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Installing Guest Operating Systems
This guest operating system is supported on the following VMware products:
The easiest method of installing Red Hat Linux 9.0 in a virtual machine is to use the standard Red Hat distribution CD. The notes below describe an installation using the standard distribution CD; however, installing Red Hat Linux 9.0 via the boot floppy/network method is supported as well.
Before installing the operating system, be sure that you have already created and configured a new virtual machine.
Note: You should not run the X server that is installed when you set up Red Hat Linux 9.0. Instead, to get an accelerated SVGA X server running inside the virtual machine, you should install the VMware Tools package immediately after installing Red Hat Linux 9.0.
This completes basic installation of the Red Hat Linux 9.0 guest operating system.
Be sure to install VMware Tools in your guest operating system. For details, see the manual for your VMware product. Do not start the X server in the guest operating system until you install VMware Tools.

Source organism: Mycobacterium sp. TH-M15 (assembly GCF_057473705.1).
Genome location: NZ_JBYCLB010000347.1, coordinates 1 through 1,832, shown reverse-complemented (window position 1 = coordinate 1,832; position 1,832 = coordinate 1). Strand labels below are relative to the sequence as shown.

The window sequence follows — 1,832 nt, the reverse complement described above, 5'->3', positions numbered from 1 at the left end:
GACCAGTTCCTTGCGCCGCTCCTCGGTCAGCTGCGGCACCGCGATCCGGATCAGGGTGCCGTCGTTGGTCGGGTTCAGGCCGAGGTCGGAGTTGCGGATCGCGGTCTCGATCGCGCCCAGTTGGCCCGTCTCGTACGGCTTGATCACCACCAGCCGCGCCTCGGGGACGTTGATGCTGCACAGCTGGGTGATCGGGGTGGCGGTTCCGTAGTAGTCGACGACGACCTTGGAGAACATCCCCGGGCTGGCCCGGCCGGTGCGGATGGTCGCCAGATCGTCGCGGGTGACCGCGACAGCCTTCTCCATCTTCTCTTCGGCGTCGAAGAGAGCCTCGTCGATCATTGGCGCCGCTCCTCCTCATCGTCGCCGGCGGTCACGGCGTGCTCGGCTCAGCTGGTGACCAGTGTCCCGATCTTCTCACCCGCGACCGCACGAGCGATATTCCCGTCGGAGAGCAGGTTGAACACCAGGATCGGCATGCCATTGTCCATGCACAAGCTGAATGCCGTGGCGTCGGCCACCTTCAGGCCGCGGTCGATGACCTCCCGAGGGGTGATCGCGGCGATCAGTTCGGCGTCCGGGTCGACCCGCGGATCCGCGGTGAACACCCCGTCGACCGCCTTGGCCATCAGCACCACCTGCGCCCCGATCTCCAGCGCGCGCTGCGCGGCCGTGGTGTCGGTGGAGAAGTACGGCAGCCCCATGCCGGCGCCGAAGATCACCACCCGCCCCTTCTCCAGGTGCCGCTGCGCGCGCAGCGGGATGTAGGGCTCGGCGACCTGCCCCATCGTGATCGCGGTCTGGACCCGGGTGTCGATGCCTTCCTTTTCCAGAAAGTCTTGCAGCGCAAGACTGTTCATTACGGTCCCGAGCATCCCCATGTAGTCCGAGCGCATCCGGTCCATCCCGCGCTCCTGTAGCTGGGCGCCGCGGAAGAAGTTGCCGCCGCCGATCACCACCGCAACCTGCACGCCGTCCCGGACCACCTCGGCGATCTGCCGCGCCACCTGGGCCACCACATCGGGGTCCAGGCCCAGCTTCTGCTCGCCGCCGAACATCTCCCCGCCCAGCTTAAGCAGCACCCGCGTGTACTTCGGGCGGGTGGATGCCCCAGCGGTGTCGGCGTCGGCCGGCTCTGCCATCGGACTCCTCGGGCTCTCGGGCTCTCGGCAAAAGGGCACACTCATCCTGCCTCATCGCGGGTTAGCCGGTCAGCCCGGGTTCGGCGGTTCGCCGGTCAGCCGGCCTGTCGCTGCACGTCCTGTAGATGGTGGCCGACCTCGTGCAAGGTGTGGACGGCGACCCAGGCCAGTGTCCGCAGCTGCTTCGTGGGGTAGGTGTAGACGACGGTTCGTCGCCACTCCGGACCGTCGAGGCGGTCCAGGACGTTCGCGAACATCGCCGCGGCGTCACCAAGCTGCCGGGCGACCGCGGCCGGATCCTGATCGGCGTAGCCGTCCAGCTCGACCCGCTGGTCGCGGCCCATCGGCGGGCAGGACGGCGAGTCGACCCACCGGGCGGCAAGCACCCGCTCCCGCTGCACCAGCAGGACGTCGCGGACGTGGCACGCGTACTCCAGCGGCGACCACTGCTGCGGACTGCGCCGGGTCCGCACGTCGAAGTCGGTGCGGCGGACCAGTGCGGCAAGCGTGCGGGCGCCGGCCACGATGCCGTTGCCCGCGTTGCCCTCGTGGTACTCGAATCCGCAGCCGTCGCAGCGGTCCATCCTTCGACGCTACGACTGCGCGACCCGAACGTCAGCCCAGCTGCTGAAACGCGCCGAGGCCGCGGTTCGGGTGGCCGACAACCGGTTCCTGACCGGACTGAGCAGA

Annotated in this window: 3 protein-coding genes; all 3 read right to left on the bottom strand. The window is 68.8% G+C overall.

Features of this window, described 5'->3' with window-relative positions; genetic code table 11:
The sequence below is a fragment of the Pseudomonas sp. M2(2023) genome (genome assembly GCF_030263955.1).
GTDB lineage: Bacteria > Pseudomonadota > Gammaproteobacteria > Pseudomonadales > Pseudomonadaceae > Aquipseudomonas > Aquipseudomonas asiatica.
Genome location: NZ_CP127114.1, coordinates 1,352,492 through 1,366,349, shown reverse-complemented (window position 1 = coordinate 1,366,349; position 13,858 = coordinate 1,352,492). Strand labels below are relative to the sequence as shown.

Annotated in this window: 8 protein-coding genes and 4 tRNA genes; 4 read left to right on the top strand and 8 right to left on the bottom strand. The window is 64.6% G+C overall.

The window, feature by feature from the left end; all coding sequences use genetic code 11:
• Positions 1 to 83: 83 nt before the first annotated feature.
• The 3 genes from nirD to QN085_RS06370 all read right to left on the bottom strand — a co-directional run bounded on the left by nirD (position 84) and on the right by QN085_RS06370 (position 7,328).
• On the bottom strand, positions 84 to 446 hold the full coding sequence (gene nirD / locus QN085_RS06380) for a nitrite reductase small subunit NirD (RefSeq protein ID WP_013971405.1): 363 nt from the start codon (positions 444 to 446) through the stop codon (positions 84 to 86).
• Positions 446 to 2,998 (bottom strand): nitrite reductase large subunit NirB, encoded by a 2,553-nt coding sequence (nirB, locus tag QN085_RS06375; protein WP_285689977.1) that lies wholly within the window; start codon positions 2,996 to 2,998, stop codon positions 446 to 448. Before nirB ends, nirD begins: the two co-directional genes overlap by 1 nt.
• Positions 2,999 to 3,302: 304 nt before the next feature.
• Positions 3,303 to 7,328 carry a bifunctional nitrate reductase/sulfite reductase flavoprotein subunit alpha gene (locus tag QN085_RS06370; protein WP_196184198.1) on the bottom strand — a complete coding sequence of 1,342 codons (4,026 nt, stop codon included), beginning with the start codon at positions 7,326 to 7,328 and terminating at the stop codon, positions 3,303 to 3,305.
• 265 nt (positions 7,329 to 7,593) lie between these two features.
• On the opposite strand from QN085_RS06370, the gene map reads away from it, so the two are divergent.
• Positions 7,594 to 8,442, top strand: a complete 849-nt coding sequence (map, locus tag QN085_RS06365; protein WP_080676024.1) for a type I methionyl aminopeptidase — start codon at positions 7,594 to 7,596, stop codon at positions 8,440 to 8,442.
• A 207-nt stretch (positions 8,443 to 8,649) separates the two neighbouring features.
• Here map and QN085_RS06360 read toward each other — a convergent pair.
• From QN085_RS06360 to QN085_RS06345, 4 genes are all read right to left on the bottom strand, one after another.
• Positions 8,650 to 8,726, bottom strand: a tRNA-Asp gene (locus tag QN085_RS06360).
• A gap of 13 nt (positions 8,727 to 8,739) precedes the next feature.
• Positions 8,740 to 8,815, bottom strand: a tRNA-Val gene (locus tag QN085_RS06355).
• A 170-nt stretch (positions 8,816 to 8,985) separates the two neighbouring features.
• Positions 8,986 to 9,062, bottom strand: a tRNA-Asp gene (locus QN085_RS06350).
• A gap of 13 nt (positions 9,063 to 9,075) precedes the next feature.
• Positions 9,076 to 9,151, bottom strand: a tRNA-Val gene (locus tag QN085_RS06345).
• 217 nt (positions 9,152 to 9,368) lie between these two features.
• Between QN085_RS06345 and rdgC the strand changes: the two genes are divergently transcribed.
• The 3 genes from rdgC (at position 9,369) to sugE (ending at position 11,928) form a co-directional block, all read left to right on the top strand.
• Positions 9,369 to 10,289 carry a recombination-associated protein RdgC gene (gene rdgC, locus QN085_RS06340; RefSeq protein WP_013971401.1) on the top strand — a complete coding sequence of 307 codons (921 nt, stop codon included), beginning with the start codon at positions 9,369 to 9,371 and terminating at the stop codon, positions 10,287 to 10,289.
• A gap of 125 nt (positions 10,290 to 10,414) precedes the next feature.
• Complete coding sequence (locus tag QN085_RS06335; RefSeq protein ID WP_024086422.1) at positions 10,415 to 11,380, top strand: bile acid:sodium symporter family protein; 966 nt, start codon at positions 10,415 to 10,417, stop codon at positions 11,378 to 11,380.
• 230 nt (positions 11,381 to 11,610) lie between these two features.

VMware Workstation: On a Linux host with an XFree86 3.x X server, it is best not to run a screen saver in the guest operating system. Guest screen savers that demand a lot of processing power can cause the X server on the host to freeze.
VMware Workstation: VMware recommends you do not migrate a Red Hat Linux 9.0 virtual machine between hosts when one host is running on an AMD processor and the other is running on an Intel processor.
During the Red Hat Linux 9.0 installation, Red Hat 9.0 chooses a kernel that is optimized for the specific processor on which it is running. The kernel may contain instructions that are only available for that processor. These instructions can have adverse effects when run on a host with the wrong type of processor.
Thus, a Red Hat Linux 9.0 virtual machine created on a host with an AMD processor may not work if migrated to a host with an Intel processor. The reverse is also true: a Red Hat Linux 9.0 virtual machine created on a host with an Intel processor may not work if migrated to a host with an AMD processor.
This problem is not specific to virtual machines and would also occur on physical computers. For example, if you moved a hard drive with a Red Hat Linux 9.0 installation from an AMD machine to an Intel machine, you would experience problems trying to boot from that drive.